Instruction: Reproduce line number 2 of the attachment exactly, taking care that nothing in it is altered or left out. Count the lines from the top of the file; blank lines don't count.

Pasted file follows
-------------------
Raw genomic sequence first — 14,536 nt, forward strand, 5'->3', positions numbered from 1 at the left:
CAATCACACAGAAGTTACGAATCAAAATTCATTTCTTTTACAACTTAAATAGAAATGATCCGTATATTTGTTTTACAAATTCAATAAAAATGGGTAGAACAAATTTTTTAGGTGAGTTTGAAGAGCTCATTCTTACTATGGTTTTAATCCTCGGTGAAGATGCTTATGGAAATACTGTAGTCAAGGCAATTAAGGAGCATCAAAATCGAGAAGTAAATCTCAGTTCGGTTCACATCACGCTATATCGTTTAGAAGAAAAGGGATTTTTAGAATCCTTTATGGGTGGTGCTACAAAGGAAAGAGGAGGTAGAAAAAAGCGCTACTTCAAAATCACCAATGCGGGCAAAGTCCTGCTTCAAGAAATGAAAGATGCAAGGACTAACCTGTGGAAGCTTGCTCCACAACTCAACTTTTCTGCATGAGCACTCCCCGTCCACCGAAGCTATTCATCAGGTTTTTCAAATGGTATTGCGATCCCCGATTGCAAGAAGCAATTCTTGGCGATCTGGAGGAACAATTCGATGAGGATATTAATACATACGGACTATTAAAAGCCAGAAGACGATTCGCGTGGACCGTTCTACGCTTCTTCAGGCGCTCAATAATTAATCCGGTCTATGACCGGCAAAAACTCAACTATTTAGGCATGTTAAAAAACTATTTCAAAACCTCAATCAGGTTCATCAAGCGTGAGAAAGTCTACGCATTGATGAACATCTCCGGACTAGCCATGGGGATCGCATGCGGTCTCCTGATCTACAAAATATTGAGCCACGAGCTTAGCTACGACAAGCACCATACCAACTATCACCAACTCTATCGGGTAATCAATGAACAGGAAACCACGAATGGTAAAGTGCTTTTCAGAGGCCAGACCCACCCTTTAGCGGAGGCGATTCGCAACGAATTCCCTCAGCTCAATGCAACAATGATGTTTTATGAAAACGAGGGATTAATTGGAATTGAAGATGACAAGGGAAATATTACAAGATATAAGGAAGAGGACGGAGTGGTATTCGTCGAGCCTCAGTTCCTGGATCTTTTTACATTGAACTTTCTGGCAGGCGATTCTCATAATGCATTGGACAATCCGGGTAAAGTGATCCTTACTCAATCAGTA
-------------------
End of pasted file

CAATCACACAGAAGTTACGAATCAAAATTCATTTCTTTTACAACTTAAATAGAAATGATCCGTATATTTGTTTTACAAATTCAATAAAAATGGGTAGAACAAATTTTTTAGGTGAGTTTGAAGAGCTCATTCTTACTATGGTTTTAATCCTCGGTGAAGATGCTTATGGAAATACTGTAGTCAAGGCAATTAAGGAGCATCAAAATCGAGAAGTAAATCTCAGTTCGGTTCACATCACGCTATATCGTTTAGAAGAAAAGGGATTTTTAGAATCCTTTATGGGTGGTGCTACAAAGGAAAGAGGAGGTAGAAAAAAGCGCTACTTCAAAATCACCAATGCGGGCAAAGTCCTGCTTCAAGAAATGAAAGATGCAAGGACTAACCTGTGGAAGCTTGCTCCACAACTCAACTTTTCTGCATGAGCACTCCCCGTCCACCGAAGCTATTCATCAGGTTTTTCAAATGGTATTGCGATCCCCGATTGCAAGAAGCAATTCTTGGCGATCTGGAGGAACAATTCGATGAGGATATTAATACATACGGACTATTAAAAGCCAGAAGACGATTCGCGTGGACCGTTCTACGCTTCTTCAGGCGCTCAATAATTAATCCGGTCTATGACCGGCAAAAACTCAACTATTTAGGCATGTTAAAAAACTATTTCAAAACCTCAATCAGGTTCATCAAGCGTGAGAAAGTCTACGCATTGATGAACATCTCCGGACTAGCCATGGGGATCGCATGCGGTCTCCTGATCTACAAAATATTGAGCCACGAGCTTAGCTACGACAAGCACCATACCAACTATCACCAACTCTATCGGGTAATCAATGAACAGGAAACCACGAATGGTAAAGTGCTTTTCAGAGGCCAGACCCACCCTTTAGCGGAGGCGATTCGCAACGAATTCCCTCAGCTCAATGCAACAATGATGTTTTATGAAAACGAGGGATTAATTGGAATTGAAGATGACAAGGGAAATATTACAAGATATAAGGAAGAGGACGGAGTGGTATTCGTCGAGCCTCAGTTCCTGGATCTTTTTACATTGAACTTTCTGGCAGGCGATTCTCATAATGCATTGGACAATCCGGGTAAAGTGATCCTTACTCAATCAGTA